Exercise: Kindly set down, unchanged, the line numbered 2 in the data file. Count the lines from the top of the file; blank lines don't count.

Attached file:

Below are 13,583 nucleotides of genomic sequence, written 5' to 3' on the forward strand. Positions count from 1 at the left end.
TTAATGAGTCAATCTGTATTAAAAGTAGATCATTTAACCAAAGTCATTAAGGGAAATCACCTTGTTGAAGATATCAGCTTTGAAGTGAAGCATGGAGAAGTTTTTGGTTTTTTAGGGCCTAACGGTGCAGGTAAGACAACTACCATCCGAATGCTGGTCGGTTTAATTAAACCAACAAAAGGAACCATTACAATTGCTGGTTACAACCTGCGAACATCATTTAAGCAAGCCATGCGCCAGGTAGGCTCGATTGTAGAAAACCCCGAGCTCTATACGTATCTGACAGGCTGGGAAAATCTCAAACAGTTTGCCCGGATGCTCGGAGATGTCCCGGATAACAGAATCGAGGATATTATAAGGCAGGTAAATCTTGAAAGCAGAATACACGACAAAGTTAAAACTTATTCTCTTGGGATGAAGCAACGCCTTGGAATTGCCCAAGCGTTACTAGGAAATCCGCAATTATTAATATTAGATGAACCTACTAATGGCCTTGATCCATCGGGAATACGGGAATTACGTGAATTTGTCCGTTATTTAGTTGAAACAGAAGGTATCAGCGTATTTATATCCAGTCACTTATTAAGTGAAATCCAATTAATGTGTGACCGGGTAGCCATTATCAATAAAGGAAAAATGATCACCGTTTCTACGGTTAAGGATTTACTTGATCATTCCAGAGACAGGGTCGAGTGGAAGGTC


TTAATGAGTCAATCTGTATTAAAAGTAGATCATTTAACCAAAGTCATTAAGGGAAATCACCTTGTTGAAGATATCAGCTTTGAAGTGAAGCATGGAGAAGTTTTTGGTTTTTTAGGGCCTAACGGTGCAGGTAAGACAACTACCATCCGAATGCTGGTCGGTTTAATTAAACCAACAAAAGGAACCATTACAATTGCTGGTTACAACCTGCGAACATCATTTAAGCAAGCCATGCGCCAGGTAGGCTCGATTGTAGAAAACCCCGAGCTCTATACGTATCTGACAGGCTGGGAAAATCTCAAACAGTTTGCCCGGATGCTCGGAGATGTCCCGGATAACAGAATCGAGGATATTATAAGGCAGGTAAATCTTGAAAGCAGAATACACGACAAAGTTAAAACTTATTCTCTTGGGATGAAGCAACGCCTTGGAATTGCCCAAGCGTTACTAGGAAATCCGCAATTATTAATATTAGATGAACCTACTAATGGCCTTGATCCATCGGGAATACGGGAATTACGTGAATTTGTCCGTTATTTAGTTGAAACAGAAGGTATCAGCGTATTTATATCCAGTCACTTATTAAGTGAAATCCAATTAATGTGTGACCGGGTAGCCATTATCAATAAAGGAAAAATGATCACCGTTTCTACGGTTAAGGATTTACTTGATCATTCCAGAGACAGGGTCGAGTGGAAGGTC